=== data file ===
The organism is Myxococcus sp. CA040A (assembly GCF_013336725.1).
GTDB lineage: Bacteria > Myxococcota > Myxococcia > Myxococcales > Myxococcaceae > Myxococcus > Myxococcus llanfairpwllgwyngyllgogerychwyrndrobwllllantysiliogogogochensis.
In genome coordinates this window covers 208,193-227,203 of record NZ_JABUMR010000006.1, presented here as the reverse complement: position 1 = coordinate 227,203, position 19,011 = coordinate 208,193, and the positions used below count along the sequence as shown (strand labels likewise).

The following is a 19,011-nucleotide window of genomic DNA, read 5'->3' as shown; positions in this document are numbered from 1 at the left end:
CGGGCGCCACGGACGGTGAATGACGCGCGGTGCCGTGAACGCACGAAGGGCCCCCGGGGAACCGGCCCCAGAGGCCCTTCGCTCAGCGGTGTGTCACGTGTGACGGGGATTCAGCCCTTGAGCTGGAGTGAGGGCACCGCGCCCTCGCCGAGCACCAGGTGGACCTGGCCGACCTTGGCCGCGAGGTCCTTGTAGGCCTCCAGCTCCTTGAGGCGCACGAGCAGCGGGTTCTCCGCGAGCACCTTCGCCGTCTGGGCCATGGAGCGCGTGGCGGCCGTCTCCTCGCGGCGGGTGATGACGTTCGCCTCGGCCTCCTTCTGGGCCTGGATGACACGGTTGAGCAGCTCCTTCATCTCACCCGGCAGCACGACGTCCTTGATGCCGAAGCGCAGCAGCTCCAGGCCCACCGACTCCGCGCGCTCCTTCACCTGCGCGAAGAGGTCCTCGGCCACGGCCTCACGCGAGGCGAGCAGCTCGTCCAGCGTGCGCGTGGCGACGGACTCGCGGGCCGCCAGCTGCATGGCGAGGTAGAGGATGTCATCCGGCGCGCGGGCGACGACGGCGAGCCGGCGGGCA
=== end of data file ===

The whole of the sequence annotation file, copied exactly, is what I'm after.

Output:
The organism is Myxococcus sp. CA040A (assembly GCF_013336725.1).
GTDB lineage: Bacteria > Myxococcota > Myxococcia > Myxococcales > Myxococcaceae > Myxococcus > Myxococcus llanfairpwllgwyngyllgogerychwyrndrobwllllantysiliogogogochensis.
In genome coordinates this window covers 208,193-227,203 of record NZ_JABUMR010000006.1, presented here as the reverse complement: position 1 = coordinate 227,203, position 19,011 = coordinate 208,193, and the positions used below count along the sequence as shown (strand labels likewise).

The following is a 19,011-nucleotide window of genomic DNA, read 5'->3' as shown; positions in this document are numbered from 1 at the left end:
CGGGCGCCACGGACGGTGAATGACGCGCGGTGCCGTGAACGCACGAAGGGCCCCCGGGGAACCGGCCCCAGAGGCCCTTCGCTCAGCGGTGTGTCACGTGTGACGGGGATTCAGCCCTTGAGCTGGAGTGAGGGCACCGCGCCCTCGCCGAGCACCAGGTGGACCTGGCCGACCTTGGCCGCGAGGTCCTTGTAGGCCTCCAGCTCCTTGAGGCGCACGAGCAGCGGGTTCTCCGCGAGCACCTTCGCCGTCTGGGCCATGGAGCGCGTGGCGGCCGTCTCCTCGCGGCGGGTGATGACGTTCGCCTCGGCCTCCTTCTGGGCCTGGATGACACGGTTGAGCAGCTCCTTCATCTCACCCGGCAGCACGACGTCCTTGATGCCGAAGCGCAGCAGCTCCAGGCCCACCGACTCCGCGCGCTCCTTCACCTGCGCGAAGAGGTCCTCGGCCACGGCCTCACGCGAGGCGAGCAGCTCGTCCAGCGTGCGCGTGGCGACGGACTCGCGGGCCGCCAGCTGCATGGCGAGGTAGAGGATGTCATCCGGCGCGCGGGCGACGACGGCGAGCCGGCGGGCA